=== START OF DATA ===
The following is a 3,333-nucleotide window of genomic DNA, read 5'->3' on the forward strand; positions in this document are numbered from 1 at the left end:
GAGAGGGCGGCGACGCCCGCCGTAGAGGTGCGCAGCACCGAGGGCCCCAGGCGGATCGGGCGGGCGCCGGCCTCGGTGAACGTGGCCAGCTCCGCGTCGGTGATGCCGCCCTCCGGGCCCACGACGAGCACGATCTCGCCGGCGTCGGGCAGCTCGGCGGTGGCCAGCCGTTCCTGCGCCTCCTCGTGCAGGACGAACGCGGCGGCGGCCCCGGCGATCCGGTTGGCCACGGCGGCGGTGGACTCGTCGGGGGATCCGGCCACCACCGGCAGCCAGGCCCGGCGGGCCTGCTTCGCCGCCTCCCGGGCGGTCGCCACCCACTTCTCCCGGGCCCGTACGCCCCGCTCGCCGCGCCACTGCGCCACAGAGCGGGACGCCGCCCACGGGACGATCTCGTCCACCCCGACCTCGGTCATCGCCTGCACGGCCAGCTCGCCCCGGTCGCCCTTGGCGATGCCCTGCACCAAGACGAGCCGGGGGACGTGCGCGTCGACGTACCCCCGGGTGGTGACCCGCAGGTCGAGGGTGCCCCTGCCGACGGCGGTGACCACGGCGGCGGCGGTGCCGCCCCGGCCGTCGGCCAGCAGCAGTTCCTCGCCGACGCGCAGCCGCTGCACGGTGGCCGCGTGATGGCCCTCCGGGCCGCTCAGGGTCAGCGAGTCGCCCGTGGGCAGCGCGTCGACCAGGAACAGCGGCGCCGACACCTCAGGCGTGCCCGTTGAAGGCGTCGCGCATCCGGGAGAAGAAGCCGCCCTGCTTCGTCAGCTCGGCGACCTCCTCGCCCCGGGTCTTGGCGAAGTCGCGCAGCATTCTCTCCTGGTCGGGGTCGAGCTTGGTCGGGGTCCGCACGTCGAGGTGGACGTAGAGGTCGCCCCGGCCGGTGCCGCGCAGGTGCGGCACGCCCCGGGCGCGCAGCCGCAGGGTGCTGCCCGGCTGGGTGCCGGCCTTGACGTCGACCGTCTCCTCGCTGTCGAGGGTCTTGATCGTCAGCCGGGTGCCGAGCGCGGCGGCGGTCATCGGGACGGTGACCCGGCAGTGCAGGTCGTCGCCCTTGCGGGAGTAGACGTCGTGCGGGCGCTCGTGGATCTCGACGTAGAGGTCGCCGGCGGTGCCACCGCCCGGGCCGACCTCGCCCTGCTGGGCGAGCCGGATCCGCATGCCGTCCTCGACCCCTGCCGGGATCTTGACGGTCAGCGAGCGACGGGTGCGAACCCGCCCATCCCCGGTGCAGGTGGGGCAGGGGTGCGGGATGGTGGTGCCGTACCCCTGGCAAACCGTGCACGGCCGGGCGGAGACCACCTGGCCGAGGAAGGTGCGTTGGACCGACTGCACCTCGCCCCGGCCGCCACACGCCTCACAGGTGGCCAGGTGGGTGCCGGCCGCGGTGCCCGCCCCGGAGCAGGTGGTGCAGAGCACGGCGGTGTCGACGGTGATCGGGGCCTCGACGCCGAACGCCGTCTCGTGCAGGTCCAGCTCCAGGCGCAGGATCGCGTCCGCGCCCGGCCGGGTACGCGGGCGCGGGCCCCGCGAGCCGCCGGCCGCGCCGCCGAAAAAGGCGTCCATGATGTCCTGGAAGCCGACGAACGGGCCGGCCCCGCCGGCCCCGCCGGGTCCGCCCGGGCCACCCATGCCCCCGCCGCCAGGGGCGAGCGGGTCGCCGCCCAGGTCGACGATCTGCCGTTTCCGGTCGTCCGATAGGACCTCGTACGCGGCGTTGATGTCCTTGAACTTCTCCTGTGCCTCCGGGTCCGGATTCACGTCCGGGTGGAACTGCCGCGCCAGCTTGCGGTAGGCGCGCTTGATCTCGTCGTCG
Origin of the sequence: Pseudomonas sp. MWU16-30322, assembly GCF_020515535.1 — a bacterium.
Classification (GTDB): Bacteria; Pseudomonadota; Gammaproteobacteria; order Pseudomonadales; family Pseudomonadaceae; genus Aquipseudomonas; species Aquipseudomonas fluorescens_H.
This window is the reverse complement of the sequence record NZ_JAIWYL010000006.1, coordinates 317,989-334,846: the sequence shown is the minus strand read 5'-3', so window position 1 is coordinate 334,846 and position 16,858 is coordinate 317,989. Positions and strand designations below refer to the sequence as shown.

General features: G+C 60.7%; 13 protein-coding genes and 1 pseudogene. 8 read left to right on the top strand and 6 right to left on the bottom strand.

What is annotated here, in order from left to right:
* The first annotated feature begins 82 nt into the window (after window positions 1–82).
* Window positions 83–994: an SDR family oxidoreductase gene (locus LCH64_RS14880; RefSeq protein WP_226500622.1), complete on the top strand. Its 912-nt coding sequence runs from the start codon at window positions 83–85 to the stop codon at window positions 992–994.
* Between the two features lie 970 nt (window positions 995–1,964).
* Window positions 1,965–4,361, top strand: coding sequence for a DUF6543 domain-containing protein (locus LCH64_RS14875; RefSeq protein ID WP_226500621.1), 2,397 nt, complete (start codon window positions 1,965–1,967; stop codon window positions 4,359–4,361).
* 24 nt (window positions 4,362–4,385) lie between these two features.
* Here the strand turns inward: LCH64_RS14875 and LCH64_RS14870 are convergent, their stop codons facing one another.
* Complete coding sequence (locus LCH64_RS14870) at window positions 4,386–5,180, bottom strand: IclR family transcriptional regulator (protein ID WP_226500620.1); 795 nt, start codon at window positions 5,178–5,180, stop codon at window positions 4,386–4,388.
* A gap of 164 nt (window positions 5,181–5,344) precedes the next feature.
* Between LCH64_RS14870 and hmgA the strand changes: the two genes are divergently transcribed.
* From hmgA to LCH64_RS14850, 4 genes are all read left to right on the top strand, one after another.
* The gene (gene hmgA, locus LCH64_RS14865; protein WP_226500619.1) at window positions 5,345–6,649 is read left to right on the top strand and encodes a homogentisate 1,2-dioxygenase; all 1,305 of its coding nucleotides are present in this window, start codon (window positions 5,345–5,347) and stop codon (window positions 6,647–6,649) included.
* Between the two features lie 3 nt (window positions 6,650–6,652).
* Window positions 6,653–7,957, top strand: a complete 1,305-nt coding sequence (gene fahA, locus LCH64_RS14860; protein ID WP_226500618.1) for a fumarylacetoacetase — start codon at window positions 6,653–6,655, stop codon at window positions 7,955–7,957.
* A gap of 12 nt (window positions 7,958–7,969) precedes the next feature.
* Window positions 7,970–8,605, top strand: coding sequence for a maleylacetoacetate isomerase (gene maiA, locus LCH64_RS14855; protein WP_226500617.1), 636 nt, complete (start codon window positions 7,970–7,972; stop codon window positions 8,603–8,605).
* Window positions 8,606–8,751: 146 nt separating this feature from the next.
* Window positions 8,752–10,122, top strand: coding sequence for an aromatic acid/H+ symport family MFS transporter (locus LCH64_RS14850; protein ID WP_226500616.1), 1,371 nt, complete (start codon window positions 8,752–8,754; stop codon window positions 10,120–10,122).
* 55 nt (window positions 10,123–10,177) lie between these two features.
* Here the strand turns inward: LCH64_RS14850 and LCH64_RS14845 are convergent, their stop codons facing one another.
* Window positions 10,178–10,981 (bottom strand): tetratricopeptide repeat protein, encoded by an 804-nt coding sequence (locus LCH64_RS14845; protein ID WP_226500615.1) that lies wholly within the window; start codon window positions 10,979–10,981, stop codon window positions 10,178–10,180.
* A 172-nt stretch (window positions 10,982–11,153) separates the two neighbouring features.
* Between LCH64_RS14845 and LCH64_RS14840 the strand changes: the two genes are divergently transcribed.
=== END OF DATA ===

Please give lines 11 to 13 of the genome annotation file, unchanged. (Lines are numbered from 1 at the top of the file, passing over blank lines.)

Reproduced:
* Window positions 1,965–4,361, top strand: coding sequence for a DUF6543 domain-containing protein (locus LCH64_RS14875; RefSeq protein ID WP_226500621.1), 2,397 nt, complete (start codon window positions 1,965–1,967; stop codon window positions 4,359–4,361).
* 24 nt (window positions 4,362–4,385) lie between these two features.
* Here the strand turns inward: LCH64_RS14875 and LCH64_RS14870 are convergent, their stop codons facing one another.